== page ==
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Outside the Dome

 

 

 

 

Technology is accelerating; so is the amount of e-waste. Proliferating new purchases is a shortcut to economic gain, yet proliferation sacrifices social and ecological well being. Activating repair benefits systems— by decelerating the waste stream, and serving as a regenerative module for ethical material collection. Repair literacy encourages an individual’s engagement with materials while challenging corporations to acknowledge repair in the design process. Therefore, electronics users should have the opportunity to learn about repair before the need arises. A sustainable product ecosystem asks for the collaborative effort of public and private sectors and most importantly, the repair practices of individuals can lead this trajectory.

 

 

 

 

 

 

↓ Factor Product Repairability Before Purchase

Aether is a Chrome extension that provides product repairability rating and repair pricing while shopping, allowing consumers to evaluate repairability before purchase. 

The efficacy of repair is influenced by the decisions made in the design process— both structural designs in the hardware and repair service availability would profoundly affect the difficulty of a repair operation.

Additionally, operating repairs on some devices are more costly than others. For example, the Motorola Razr that features innovative hardware designs is barely repairable and will cost $300 for a battery replacement. The already steep sales price is a misrepresentation of how much one will have to pay throughout product use, considering this purchase is an investment for long term use.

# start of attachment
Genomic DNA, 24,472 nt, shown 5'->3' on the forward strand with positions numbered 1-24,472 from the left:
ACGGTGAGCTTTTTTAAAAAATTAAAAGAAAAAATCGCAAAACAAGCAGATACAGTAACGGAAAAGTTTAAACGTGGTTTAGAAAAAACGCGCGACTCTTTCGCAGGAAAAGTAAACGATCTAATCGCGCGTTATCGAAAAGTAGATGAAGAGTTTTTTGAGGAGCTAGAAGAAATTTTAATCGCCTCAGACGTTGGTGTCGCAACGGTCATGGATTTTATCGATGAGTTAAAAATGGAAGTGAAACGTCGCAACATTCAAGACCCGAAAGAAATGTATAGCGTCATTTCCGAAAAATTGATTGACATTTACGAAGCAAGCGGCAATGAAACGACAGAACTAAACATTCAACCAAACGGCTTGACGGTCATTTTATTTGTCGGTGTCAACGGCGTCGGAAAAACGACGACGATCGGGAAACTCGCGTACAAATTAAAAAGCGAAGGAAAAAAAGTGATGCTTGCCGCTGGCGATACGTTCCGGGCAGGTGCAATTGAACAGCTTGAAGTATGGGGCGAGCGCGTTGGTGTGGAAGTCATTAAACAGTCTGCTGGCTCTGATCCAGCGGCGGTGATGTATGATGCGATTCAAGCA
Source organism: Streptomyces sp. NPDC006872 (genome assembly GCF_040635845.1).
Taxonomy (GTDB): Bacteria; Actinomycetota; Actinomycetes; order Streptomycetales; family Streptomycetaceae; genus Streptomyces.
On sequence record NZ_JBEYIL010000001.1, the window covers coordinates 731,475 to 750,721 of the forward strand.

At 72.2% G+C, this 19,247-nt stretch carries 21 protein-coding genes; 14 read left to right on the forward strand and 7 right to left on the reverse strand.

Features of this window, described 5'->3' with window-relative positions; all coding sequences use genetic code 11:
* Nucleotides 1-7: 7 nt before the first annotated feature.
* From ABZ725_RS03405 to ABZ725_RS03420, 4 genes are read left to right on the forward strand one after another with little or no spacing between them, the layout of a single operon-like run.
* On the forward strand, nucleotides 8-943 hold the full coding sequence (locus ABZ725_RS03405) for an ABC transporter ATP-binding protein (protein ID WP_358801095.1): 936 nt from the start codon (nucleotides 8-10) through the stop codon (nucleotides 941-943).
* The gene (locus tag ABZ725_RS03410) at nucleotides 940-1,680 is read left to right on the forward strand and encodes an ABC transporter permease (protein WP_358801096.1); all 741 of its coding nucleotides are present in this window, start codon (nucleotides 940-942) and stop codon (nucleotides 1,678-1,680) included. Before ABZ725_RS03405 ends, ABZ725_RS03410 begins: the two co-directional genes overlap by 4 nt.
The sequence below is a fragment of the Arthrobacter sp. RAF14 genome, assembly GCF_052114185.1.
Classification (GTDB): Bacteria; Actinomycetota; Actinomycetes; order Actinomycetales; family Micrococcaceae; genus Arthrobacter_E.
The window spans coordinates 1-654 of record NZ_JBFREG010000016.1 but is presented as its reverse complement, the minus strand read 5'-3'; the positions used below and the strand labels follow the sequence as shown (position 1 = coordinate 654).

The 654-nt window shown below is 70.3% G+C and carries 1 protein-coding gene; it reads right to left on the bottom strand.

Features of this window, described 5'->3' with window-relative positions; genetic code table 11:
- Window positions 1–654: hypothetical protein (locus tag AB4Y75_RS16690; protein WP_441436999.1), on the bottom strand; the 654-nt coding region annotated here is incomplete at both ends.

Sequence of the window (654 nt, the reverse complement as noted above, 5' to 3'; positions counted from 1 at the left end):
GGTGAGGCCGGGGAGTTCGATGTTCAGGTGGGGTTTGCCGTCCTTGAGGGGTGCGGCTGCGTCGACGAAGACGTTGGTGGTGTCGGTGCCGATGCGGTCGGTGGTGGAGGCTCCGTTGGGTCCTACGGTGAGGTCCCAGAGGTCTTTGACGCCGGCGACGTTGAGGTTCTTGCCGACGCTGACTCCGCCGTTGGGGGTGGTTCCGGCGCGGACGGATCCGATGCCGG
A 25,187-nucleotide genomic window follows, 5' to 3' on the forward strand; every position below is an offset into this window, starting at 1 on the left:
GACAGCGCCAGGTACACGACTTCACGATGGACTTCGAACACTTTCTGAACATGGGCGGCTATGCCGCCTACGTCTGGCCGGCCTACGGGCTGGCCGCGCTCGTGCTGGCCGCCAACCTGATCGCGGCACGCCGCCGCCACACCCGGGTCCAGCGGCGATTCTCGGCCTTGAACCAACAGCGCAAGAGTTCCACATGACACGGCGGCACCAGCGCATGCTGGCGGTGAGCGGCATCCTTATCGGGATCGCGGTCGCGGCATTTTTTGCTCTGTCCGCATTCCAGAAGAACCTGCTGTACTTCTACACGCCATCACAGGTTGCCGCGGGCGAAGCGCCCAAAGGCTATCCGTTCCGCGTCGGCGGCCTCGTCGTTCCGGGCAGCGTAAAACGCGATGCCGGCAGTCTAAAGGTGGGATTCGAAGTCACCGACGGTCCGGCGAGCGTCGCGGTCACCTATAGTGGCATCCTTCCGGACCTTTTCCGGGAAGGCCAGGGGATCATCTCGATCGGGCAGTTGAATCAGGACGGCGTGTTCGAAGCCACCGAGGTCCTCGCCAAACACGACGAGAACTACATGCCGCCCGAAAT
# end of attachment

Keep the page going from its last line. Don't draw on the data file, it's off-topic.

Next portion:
With the transparency of the total price that includes a minimal repair cost and sales cost, and the providing availability of repair services for pre-purchase assessment, customers can determine which product is more repairable, economical, and easier to maintain. 

Learn Tech the Food Way is a visual series that brings much needed visibility to repair practices by playfully analogizing the sophistication of a mobile phone structure to food preparation, thereby encouraging all electronics users to become repairers themselves.

Repair and repairability is a hidden feature, yet it is one that requires more attention and action. Utilizing food as an analogy provides a familiar medium to the usual technical process, and helps to visualize what to expect when getting under the shell of the product— i.e. the layers and components attached and how they work together. 

Regardless of how complex a repair process is, electronic users should always default to repair instead of new purchases. The environmental benefits of repair outweigh new purchases— regardless of how sustainable the production process is, a new product is always an additional unit of materials gathered and invested. 

 

 

 

 

 

In proposing options for a livable future, I am asking for action from everyone- companies, lawmakers, consumers--to cooperate as citizens of this planet. It takes top-down and bottom-up practices to meet in the middle, where conversations extend beyond the familiar cohort and context; it takes organizations of any size, as small as an individual and as big as a corporation, to maintain a healthy, resilient product system; and it takes slowing down to speed up again when social, ecological, and economic relations are remapped before investing in new growth strategies.

 

 

 

 

 

 

For more information, visit repairersrecipe.com

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